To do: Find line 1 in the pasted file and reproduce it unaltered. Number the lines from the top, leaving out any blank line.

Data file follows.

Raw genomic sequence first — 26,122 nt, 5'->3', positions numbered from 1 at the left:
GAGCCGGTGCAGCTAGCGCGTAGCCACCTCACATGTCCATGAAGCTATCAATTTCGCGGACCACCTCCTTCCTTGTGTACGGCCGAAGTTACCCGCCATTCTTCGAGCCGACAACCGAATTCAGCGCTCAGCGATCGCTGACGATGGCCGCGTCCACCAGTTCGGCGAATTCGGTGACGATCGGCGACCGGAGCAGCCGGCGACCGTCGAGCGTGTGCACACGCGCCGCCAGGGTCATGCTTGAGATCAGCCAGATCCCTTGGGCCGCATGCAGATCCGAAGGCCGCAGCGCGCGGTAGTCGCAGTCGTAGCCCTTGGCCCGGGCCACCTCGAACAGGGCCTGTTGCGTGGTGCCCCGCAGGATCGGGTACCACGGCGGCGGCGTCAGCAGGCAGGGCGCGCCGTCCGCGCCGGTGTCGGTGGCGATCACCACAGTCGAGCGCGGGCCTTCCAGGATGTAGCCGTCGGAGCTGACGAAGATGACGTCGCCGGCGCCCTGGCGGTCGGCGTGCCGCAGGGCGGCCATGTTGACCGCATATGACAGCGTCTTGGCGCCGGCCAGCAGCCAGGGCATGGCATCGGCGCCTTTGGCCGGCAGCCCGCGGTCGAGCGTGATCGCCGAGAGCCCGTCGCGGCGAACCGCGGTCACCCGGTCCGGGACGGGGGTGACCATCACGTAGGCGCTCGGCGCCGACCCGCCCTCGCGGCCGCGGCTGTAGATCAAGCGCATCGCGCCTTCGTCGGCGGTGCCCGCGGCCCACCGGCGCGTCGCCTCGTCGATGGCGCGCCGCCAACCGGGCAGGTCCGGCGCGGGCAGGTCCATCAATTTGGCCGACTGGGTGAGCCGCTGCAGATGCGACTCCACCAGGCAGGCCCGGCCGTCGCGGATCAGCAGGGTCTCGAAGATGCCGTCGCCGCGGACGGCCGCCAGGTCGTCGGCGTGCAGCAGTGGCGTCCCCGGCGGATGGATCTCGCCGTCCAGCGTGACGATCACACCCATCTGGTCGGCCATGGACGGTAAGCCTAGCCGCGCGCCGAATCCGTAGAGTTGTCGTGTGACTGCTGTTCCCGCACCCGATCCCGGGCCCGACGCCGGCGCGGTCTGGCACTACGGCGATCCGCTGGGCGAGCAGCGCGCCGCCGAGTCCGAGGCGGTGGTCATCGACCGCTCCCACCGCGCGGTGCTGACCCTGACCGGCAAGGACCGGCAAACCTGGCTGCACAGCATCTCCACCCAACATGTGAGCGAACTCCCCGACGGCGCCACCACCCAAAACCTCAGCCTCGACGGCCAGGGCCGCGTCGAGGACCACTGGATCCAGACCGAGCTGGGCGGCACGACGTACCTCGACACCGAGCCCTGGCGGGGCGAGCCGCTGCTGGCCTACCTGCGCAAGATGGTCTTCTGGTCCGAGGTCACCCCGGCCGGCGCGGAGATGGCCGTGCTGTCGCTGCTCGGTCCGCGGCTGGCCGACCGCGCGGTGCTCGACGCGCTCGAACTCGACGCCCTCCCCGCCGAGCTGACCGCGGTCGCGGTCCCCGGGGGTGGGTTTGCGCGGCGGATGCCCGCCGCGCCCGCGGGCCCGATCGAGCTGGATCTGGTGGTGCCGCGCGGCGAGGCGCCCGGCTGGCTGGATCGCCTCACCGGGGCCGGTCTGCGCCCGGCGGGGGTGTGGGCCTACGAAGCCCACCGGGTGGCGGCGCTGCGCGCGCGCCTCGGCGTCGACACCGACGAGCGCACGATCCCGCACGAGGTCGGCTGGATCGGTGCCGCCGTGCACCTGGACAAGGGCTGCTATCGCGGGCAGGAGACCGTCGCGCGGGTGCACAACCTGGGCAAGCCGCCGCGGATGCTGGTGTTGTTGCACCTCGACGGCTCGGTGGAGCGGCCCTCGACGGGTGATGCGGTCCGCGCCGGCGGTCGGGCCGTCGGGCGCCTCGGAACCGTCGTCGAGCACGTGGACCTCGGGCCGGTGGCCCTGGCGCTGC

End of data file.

Raw genomic sequence first — 26,122 nt, 5'->3', positions numbered from 1 at the left: